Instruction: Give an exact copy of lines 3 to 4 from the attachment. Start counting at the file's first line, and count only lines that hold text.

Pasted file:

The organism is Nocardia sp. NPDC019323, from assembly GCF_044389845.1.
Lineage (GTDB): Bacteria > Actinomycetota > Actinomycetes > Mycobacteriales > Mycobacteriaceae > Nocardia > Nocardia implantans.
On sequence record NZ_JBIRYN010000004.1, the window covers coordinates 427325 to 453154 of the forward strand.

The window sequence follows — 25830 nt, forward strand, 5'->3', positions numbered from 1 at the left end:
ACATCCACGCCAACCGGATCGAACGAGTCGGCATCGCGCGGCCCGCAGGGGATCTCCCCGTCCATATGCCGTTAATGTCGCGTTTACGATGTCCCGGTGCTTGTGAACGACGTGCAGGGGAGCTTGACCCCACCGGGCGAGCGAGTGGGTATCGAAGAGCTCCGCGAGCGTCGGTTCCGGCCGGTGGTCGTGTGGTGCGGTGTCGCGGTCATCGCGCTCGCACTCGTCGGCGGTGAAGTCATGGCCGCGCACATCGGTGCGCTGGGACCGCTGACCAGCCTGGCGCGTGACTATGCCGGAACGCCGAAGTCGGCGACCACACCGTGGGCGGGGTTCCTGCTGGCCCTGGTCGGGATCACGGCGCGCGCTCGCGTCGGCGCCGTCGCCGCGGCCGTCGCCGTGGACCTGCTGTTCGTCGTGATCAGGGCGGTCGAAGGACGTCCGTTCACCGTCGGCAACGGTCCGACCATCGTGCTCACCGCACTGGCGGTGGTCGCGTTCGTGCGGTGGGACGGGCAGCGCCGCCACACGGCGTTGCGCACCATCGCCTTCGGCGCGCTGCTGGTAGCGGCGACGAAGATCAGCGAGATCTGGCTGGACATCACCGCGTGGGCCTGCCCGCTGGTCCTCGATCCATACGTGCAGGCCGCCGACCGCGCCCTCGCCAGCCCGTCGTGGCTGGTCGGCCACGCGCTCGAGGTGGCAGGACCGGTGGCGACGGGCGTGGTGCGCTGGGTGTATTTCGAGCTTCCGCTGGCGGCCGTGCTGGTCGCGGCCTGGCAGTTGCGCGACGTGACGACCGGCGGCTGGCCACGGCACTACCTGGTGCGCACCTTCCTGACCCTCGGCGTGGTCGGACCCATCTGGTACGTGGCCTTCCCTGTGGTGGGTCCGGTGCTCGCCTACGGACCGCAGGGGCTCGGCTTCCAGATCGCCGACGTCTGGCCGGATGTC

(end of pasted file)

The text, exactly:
On sequence record NZ_JBIRYN010000004.1, the window covers coordinates 427325 to 453154 of the forward strand.

The window sequence follows — 25830 nt, forward strand, 5'->3', positions numbered from 1 at the left end: